It seems like new articles appear on a daily basis addressing some aspect of the legal issues associated with the NFT phenomenon. Interestingly, however, there have been few articles and little attention paid to what ultimately might be the most interesting development in this space, that is, the rise of fractional NFTs (F-NFTs).

F-NFTs Stir Up New Issues

Given that many NFTs are selling for significant amounts of money (in both fiat and digital currencies), the idea of fractionalization is taking shape to allow smaller investors to pool resources to purchase fractional interests of a NFT.  Additionally, there is great interest in the opportunity to buy fractional interests of large NFT collections. For example, it was recently reported that a collection of fifty CryptoPunks, which are early, now valuable NFT pixel art collectibles, were fractionalized into millions of tokens. The interest in fractionalization is not surprising given the high sale price of some NFTs and the widespread adoption of crowdfunding in many areas in e-commerce and investing.

Beyond mere entry into the market, purchasers can hold onto an F-NFT in the hope of seeing investment gains or realizing dividends, or else sell the F-NFT (from a technical perspective, referred to as a “shard”) to another investor. Several entities have emerged to facilitate the sale of F-NFTs to unlock liquidity in the market and create and trade fractions of NFTs.  For example, the NFT trading platform Niftex states that it allows owners to break NFTs into shards for purchase at a fixed price, with the fractions able to be subsequently traded in the market. The site also states that it allows shard owners some local governance rights on the platform with respect to a particular fraction set and provides an investor with a certain percentage of shards who wishes to own the entire digital asset with a method to bid on the remaining shards.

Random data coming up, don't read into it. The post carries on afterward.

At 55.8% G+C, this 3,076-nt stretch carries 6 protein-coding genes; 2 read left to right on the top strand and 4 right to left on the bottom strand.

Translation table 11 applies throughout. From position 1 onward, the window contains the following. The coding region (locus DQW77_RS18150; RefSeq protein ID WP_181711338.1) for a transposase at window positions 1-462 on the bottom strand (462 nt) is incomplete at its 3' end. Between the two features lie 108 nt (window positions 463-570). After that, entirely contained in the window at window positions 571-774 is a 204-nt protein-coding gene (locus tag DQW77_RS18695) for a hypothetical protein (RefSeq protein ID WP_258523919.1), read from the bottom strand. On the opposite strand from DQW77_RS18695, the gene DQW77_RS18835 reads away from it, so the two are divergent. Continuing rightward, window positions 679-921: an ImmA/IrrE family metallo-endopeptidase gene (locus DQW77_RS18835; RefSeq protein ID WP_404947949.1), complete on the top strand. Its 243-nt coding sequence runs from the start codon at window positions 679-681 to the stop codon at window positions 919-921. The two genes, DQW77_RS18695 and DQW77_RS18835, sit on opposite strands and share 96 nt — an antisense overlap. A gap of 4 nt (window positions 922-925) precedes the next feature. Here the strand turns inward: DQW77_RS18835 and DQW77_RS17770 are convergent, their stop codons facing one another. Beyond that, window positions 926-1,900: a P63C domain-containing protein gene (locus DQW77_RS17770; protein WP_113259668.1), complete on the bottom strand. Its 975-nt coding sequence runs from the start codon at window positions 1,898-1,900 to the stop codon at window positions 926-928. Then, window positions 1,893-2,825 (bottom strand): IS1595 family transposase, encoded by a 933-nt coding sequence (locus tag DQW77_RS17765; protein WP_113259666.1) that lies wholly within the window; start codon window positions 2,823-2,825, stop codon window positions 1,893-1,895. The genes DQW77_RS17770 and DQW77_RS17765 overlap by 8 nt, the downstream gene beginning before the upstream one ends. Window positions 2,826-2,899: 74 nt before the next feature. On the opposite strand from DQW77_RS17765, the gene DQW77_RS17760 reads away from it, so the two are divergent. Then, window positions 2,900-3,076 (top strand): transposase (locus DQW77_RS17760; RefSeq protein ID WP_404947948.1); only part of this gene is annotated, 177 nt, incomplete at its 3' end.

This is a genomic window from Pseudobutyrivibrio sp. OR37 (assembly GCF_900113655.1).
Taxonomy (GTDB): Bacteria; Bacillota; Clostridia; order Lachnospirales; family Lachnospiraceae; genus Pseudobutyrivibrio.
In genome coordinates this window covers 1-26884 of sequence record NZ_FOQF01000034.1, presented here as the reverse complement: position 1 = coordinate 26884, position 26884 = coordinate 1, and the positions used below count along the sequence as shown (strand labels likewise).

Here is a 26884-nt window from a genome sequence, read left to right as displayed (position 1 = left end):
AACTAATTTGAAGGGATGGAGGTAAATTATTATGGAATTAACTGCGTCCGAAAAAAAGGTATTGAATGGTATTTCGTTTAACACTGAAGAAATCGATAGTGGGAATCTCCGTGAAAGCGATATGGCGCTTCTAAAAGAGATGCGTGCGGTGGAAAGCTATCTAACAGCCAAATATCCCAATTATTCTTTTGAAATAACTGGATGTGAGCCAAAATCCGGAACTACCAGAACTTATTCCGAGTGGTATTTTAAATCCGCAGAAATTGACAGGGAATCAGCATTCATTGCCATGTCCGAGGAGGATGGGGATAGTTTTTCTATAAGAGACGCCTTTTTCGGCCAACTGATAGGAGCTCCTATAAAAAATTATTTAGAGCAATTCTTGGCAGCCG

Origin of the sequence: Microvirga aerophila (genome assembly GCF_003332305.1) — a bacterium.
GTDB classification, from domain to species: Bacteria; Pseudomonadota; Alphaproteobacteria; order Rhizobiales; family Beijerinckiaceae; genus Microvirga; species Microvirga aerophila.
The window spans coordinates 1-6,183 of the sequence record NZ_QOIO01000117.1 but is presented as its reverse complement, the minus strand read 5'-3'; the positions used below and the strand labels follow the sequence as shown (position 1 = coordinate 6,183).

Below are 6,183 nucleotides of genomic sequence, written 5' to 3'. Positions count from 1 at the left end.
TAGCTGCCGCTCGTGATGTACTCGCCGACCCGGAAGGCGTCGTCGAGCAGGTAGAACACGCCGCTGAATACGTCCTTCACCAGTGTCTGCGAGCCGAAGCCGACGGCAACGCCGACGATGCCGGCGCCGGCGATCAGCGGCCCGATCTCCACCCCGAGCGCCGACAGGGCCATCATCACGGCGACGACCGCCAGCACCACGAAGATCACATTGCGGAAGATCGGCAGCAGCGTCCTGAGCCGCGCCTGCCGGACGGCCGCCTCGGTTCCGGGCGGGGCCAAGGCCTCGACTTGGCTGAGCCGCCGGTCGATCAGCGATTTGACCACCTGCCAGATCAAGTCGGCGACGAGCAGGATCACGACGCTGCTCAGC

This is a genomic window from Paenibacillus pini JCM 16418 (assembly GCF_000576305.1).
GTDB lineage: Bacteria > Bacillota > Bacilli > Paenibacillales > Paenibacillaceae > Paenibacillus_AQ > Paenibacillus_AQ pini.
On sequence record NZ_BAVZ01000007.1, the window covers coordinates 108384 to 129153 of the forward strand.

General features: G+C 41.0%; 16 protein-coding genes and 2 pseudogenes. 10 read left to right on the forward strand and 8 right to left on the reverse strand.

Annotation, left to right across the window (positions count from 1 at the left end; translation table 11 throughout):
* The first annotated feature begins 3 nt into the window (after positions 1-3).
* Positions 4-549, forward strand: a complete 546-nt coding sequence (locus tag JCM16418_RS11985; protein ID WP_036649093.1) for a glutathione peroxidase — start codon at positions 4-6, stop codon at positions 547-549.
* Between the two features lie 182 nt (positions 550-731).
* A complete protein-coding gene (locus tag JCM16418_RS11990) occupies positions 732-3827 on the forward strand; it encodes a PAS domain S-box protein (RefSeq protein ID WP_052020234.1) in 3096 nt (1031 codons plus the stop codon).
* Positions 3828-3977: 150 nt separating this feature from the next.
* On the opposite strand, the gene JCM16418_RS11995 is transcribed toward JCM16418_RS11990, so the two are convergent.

As most anything can be reduced to an NFT, it’s interesting to think of the possibilities of fractionalization. Now that the buying and trading of cryptocurrency has become mainstream, with major fintech platforms having begun to allow users to buy, sell or hold crypto and more and more decentralized finance (or DeFi) and decentralized applications (DApps) being developed to offer new digital solutions for various financial transactions, the continued fractionalization of NFTs is almost inevitable.

But is it legal? Continue Reading

A Warning to Cryptocurrency Users from the Justice Department’s Tax Division

As you might expect during tax season, the Justice Department’s press releases seem particularly focused on tax-related issues these days.  At the start of this month, DOJ sent a stern reminder to the public that non-traditional currency users should not expect to escape federal tax law enforcement.

Read the full blog post on Proskauer’s Corporate Defense blog.